11. ^ a b c d e f g h i j k l Bialer, M; Johannessen, SI; Kupferberg, HJ; Levy, RH; Perucca, E; Tomson, T (January 2007). "Progress report on new antiepileptic drugs: a summary of the Eighth Eilat Conference (EILAT VIII)". Epilepsy Research. 73 (1): 1–52. doi:10.1016/j.eplepsyres.2006.10.008. PMID 17158031. S2CID 45026113.
  12. ^ Crowder, KM; Gunther, JM; Jones, TA; Hale, BD; Zhang, HZ; Peterson, MR; Scheller, RH; Chavkin, C; Bajjalieh, SM (Dec 21, 1999). "Abnormal neurotransmission in mice lacking synaptic vesicle protein 2A (SV2A)". Proceedings of the National Academy of Sciences of the United States of America. 96 (26): 15268–73. doi:10.1073/pnas.96.26.15268. PMC 24809. PMID 10611374.
  13. ^ a b Lynch, BA; Lambeng, N; Nocka, K; Kensel-Hammes, P; Bajjalieh, SM; Matagne, A; Fuks, B (Jun 29, 2004). "The synaptic vesicle protein SV2A is the binding site for the antiepileptic drug levetiracetam". Proceedings of the National Academy of Sciences of the United States of America. 101 (26): 9861–6. doi:10.1073/pnas.0308208101. PMC 470764. PMID 15210974.
  14. ^ a b c d e Luszczki, JJ (Mar–Apr 2009). "Third-generation antiepileptic drugs: mechanisms of action, pharmacokinetics and interactions". Pharmacological Reports. 61 (2): 197–216. doi:10.1016/s1734-1140(09)70024-6. PMID 19443931.
  15. ^ Rigo, J.M.; L. Nguyen; G. Hans; S. Belachew; G. Moonen; A. Matagne; H. Klitgaard (2005). "Seletracetam (ucb 44212): effect on inhibitory and excitatory neurotransmission". Epilepsia. 46 (Suppl. 8): 110. doi:10.1111/j.1528-1167.2005.460801_14.x. S2CID 221732819.
  16. ^ Pollard, John R; French, Jacqueline (1 December 2006). "Antiepileptic drugs in development". The Lancet Neurology. 5 (12): 1064–1067. doi:10.1016/S1474-4422(06)70627-5. PMID 17110287. S2CID 22569327.
  17. ^ Strolin Benedetti, M; Whomsley, R; Nicolas, JM; Young, C; Baltes, E (November 2003). "Pharmacokinetics and metabolism of 14C-levetiracetam, a new antiepileptic agent, in healthy volunteers". European Journal of Clinical Pharmacology. 59 (8–9): 621–30. doi:10.1007/s00228-003-0655-6. PMID 14530892. S2CID 25017909.
  18. ^ Margineanu, DG; Klitgaard, H (October 2000). "Inhibition of neuronal hypersynchrony in vitro differentiates levetiracetam from classical antiepileptic drugs". Pharmacological Research. 42 (4): 281–5. doi:10.1006/phrs.2000.0689. PMID 10987984.
  19. ^ Rogawski MA (June 2006). "Diverse mechanisms of antiepileptic drugs in the development pipeline". Epilepsy Res. 69 (3): 273–94. doi:10.1016/j.eplepsyres.2006.02.004. PMC 1562526. PMID 16621450.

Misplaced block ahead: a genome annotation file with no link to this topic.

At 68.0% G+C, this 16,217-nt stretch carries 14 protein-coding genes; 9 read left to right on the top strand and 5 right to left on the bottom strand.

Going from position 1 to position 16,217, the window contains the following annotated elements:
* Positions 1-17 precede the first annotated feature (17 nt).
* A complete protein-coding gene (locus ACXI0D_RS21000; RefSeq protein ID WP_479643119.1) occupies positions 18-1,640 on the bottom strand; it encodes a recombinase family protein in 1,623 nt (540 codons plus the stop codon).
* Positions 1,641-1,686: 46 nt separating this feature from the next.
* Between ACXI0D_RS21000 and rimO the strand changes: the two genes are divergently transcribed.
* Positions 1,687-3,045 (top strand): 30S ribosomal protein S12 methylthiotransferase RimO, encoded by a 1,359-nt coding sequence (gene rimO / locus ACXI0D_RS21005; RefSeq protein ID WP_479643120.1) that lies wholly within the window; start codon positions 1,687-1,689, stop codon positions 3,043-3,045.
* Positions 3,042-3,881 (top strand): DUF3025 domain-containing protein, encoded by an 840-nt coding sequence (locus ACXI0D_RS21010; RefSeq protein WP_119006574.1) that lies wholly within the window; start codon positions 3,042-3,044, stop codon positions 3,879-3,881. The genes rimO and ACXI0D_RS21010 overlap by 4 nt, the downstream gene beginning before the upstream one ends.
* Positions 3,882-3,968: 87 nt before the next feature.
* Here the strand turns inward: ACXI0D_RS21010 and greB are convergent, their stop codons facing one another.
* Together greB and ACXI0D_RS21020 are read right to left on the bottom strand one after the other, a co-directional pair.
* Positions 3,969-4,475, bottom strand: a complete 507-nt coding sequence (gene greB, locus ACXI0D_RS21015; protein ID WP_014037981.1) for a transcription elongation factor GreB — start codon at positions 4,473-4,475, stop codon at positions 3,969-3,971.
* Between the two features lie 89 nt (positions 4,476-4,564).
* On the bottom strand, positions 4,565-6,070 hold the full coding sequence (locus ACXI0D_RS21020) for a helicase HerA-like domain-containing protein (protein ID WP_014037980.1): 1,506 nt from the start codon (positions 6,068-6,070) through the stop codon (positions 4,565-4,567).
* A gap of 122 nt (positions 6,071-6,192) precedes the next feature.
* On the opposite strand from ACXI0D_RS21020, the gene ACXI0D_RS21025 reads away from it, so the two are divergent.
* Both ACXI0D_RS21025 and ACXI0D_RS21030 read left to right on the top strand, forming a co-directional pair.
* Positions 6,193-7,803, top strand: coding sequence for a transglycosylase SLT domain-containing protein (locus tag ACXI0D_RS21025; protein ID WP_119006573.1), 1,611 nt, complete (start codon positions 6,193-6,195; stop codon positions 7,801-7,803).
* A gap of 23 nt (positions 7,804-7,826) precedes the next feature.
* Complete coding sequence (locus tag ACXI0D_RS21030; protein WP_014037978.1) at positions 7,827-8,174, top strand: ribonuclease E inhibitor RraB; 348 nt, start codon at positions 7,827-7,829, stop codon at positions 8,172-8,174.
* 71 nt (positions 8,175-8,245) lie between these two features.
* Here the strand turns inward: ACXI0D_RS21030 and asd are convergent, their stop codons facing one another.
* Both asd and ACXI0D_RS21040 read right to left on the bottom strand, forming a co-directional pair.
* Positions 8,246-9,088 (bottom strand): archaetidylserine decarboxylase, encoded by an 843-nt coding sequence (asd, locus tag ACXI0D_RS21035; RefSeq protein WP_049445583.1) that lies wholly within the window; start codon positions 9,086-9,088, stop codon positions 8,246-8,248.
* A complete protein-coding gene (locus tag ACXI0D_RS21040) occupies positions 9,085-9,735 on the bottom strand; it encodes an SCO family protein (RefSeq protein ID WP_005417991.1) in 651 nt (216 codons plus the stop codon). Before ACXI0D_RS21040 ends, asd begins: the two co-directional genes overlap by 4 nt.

20. ^ Hughes, JR; Cortés Mdel, C (August 2009). "Absence seizures: a review of recent reports with new concepts". Epilepsy & Behavior. 15 (4): 404–12. doi:10.1016/j.yebeh.2009.06.007. PMID 19632158. S2CID 22023692.
  21. ^ Marescaux, C; Vergnes, M; Depaulis, A (1992). Genetic absence epilepsy in rats from Strasbourg--a review. Journal of Neural Transmission. Supplementum. 35. pp. 37–69. doi:10.1007/978-3-7091-9206-1_4. ISBN 978-3-211-82340-8. PMID 1512594.
  22. ^ Stefan, H; Steinhoff, BJ (October 2007). "Emerging drugs for epilepsy and other treatment options". European Journal of Neurology. 14 (10): 1154–61. doi:10.1111/j.1468-1331.2007.01706.x. PMID 17880570. S2CID 41155699.
  23. ^ a b Brodie, MJ (May 2001). "Do we need any more new antiepileptic drugs?". Epilepsy Research. 45 (1–3): 3–6. doi:10.1016/S0920-1211(01)00203-0. PMID 11461782. S2CID 37908949.
  24. ^ Bialer, M; Johannessen, SI; Kupferberg, HJ; Levy, RH; Perucca, E; Tomson, T (Sep–Oct 2004). "Progress report on new antiepileptic drugs: a summary of the Seventh Eilat Conference (EILAT VII)". Epilepsy Research. 61 (1–3): 1–48. doi:10.1016/j.eplepsyres.2004.07.010. PMID 15570674. S2CID 1154454.
  25. ^ Leese, P.T.; D.R. Goldwater; R. Hulhoven; E. Salas; N. Toublanc; D. Chen; M.L. Sargentini-Maier; A. Stockis (2006). "Seletracetam (UCB 44212): Single and Multiple Rising Dose Safety, Tolerability and Pharmacokinetics in Healthy Subjects". American Epilepsy Society Abstracts: 2.131.